(Boston) — Boston University’s African Presidential Archives and Research Center (APARC) today announced that three African universities will join its Historically Black College and Universities Collaborative. The University of Legon in Ghana, the University of Witwatersrand in South Africa, and the University of Dar es Salaam in Tanzania join Georgia’s Morehouse College and North Carolina’s Elizabeth City State University in the newly named APARC American-African Universities Collaborative.
New grants of $400,000 from the U.S. Agency for International Development (USAID) and the $150,000 from the Carnegie Corporation will afford the schools in the enhanced collaborative access to all APARC programs and materials. APARC’s Balfour African President in Residence also will visit each school for short-term residencies. And faculty and students from the schools will participate in annual APARC roundtables of former African presidents, to be held this academic year in Boston and Johannesburg.
Charles Stith, APARC director and former U.S. Ambassador to Tanzania, said the AAU Collaborative will result in a better understanding by both Africans and Americans of their respective perspectives on critical policy issues in which both have a stake. With U.S. foreign policy under worldwide scrutiny, he said, it will enable transcontinental conversations about foreign policy issues in a less politically charged environment.
“Given the urgency of issues like Iraq and terrorism, Darfur, and the impact of globalization on Africa, this collaborative is particularly timely,” said Stith. “It provides an opportunity for universities to do what they do best; and that is, to provide a credible forum, thoughtful people, and the sort of continuity necessary to find short, medium, and long range solutions to vexing problems.”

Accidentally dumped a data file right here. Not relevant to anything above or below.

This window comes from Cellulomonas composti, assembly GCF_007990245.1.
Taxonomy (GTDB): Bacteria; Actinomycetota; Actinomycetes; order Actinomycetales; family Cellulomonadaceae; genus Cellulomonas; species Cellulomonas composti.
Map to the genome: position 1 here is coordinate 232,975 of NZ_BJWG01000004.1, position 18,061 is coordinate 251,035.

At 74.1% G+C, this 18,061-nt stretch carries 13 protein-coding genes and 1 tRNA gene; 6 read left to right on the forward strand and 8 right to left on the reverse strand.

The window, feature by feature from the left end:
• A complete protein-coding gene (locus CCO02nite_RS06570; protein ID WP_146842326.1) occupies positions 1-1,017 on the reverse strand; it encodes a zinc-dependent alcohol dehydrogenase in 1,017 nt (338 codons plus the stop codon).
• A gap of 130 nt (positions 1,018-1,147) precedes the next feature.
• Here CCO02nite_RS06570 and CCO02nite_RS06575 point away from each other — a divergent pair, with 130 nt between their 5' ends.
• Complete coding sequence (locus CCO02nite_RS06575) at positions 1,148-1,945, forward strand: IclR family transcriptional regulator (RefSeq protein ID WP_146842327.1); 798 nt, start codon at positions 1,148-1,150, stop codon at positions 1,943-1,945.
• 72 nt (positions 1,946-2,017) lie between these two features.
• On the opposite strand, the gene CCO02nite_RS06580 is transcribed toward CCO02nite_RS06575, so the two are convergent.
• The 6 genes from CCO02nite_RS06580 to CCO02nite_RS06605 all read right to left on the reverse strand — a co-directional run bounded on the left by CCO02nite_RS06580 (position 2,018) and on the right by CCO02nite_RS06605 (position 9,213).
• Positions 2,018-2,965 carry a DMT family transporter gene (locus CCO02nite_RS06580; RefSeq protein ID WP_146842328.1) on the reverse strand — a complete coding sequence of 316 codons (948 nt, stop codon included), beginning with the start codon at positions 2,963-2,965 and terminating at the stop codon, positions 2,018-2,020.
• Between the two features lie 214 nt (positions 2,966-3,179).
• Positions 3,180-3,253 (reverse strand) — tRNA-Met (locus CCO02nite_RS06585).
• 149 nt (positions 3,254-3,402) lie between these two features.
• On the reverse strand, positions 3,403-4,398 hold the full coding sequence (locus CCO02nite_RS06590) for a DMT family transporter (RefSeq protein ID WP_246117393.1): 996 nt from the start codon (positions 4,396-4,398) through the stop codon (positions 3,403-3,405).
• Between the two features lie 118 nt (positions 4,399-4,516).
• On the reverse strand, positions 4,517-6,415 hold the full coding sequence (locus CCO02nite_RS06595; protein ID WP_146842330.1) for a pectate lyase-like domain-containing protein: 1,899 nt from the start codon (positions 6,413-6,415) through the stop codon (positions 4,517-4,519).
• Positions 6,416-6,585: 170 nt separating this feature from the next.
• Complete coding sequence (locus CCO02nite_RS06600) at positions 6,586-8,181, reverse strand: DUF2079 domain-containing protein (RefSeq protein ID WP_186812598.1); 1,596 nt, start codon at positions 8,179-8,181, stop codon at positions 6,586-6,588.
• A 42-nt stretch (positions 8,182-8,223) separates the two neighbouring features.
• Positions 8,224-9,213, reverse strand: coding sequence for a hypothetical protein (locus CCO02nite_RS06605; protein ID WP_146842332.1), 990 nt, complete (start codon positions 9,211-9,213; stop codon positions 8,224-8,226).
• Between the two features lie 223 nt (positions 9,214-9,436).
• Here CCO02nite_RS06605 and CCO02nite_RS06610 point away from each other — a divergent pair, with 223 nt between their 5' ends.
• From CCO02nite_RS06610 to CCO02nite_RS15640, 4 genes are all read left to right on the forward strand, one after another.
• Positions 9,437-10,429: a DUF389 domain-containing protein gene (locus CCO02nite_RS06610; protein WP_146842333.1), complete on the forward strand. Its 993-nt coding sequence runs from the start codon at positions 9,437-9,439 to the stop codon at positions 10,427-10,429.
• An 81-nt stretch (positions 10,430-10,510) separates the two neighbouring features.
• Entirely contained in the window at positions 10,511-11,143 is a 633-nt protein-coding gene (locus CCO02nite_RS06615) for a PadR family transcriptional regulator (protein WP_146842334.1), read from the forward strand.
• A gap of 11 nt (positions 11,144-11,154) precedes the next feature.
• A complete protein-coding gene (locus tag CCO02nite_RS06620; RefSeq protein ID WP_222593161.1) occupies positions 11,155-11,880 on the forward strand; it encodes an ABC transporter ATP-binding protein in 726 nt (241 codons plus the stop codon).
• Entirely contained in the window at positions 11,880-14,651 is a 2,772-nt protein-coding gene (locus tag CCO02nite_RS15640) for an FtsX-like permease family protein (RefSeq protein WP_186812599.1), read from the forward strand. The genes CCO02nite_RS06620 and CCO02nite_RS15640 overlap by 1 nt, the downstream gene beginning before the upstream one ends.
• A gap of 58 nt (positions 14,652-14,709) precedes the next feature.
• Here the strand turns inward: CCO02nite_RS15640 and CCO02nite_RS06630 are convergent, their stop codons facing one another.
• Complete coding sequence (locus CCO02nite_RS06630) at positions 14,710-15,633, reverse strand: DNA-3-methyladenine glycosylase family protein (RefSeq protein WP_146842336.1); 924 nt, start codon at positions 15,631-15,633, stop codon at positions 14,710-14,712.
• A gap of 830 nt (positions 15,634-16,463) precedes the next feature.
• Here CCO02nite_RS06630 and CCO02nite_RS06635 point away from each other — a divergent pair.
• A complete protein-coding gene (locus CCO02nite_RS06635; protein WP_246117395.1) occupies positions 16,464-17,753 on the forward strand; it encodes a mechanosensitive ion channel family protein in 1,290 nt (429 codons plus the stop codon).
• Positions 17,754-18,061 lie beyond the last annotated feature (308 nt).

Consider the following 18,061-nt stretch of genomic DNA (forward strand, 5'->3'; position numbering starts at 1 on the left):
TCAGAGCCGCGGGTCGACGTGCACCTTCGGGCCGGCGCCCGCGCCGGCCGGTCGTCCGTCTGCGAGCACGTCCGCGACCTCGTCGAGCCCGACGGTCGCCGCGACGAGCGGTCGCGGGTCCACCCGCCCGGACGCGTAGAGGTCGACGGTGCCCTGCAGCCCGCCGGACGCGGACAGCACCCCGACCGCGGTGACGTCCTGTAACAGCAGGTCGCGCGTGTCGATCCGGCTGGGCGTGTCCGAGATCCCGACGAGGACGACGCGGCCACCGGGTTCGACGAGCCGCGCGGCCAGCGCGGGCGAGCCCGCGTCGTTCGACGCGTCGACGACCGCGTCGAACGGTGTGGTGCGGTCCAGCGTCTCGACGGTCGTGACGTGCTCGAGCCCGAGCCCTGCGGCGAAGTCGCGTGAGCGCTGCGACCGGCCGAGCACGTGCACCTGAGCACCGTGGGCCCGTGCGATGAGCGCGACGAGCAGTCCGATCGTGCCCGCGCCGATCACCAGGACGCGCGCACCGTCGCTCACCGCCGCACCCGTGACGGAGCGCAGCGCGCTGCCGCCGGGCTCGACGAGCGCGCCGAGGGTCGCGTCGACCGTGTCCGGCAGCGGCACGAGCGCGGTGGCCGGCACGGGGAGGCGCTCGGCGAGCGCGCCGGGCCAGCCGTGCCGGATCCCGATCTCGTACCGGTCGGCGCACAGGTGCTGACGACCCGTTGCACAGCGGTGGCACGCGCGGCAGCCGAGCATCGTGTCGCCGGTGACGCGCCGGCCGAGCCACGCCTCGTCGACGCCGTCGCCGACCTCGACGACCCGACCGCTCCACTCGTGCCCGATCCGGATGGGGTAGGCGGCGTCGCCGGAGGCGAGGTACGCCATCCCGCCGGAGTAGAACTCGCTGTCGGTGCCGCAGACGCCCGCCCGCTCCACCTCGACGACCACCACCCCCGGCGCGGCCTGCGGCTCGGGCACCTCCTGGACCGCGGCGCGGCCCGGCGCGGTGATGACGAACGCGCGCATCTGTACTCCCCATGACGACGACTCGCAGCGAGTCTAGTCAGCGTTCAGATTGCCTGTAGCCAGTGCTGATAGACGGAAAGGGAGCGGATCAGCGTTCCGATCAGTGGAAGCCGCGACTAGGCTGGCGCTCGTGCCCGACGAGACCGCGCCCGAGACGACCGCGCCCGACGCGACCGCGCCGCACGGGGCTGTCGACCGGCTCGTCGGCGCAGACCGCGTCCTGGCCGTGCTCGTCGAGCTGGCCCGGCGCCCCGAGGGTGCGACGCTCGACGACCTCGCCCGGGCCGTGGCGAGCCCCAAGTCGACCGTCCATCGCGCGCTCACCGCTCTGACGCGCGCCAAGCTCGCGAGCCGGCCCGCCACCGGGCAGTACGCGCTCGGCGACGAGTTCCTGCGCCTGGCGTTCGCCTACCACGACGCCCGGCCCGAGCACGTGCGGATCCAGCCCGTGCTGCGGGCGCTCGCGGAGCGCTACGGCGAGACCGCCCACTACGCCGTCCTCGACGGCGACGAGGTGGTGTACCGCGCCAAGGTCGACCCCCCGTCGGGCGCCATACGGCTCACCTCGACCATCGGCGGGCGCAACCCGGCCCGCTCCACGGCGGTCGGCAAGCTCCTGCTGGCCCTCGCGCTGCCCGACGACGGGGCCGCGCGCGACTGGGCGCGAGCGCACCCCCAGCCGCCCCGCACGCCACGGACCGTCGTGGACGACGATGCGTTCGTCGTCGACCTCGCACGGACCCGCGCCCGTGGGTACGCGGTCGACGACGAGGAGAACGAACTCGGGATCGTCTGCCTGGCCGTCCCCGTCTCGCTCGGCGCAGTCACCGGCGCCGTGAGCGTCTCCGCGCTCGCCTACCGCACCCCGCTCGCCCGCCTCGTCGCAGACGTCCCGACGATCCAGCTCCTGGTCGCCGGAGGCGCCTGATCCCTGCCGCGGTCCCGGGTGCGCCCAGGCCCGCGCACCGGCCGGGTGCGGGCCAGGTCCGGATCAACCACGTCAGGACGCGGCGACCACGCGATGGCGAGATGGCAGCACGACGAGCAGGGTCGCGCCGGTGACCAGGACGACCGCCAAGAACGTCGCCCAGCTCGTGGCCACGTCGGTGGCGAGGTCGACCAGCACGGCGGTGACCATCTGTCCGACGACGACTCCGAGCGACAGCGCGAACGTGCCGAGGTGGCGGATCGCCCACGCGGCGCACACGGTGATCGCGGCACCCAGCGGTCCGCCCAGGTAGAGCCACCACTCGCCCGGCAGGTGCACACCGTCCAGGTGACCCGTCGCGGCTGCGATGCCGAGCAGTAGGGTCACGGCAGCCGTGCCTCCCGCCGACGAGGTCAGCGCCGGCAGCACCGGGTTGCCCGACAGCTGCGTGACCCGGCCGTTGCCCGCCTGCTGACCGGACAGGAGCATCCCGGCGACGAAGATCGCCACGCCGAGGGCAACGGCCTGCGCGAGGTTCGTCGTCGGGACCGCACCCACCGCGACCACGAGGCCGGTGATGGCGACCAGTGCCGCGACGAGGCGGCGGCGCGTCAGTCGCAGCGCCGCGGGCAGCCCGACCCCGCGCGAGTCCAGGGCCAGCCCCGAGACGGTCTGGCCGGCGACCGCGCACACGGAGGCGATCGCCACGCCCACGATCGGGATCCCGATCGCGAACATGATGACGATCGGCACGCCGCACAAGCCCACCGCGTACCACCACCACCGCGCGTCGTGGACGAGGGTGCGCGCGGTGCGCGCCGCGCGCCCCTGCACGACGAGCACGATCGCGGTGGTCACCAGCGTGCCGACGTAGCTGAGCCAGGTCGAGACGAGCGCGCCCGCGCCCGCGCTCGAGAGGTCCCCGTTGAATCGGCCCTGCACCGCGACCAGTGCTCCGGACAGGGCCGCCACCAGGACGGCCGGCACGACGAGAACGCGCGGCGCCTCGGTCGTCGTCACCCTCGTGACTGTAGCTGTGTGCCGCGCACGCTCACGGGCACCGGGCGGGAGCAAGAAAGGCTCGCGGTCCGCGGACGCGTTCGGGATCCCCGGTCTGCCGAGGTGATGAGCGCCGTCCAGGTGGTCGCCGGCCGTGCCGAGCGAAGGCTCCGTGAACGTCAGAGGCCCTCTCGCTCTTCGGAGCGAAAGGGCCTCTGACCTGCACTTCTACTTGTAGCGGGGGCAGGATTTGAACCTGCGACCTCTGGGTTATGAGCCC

“The AAU Collaborative is a great opportunity for some of the United States’ premiere institutions of higher learning to interact with some of the premiere institutions of higher learning in Africa,” said Dr. Sarah Moten, education chief for the USAID Africa Bureau. “The net effect is that Americans and Africans come to understand each other better and help to fashion a framework for greater transcontinental cooperation that can facilitate greater growth and development in Africa.”
“The Leadership Center at Morehouse College is delighted to partner with APARC in this dynamic initiative in which tomorrow’s leaders will be exposed to the increasingly complex and urgent issues of US-Africa relations,” said Dr. Walter Earl Fluker, executive director of the Leadership Center at Morehouse College.
“We see this collaborative effort as being critical to our training leaders for the 21st century; leaders who can negotiate global issues for the world in general and for Africa and America in particular,” said Dr. Mickey L. Burnim, chancellor of Elizabeth City State University.
APARC was established to complement BU’s African Studies program — one of the nation’s oldest, established in 1953 — as a resource for fostering efforts at democratization and free-market reform in Africa. In addition to hosting African former heads of state, it also serves as a repository for the documents of democratically elected African leaders, and organizes lecture series, academic conferences, and a visiting professors program.
Boston University is the fourth-largest independent university in the United States, with an enrollment of more than 29,000 students in its 17 schools and colleges. Over five decades, BU has established an international reputation for excellence in teaching and conducting research on Africa, and has built and maintained broad collaborations with institutions in Africa.
For more on the APARC, see http://www.bu.edu/aparc.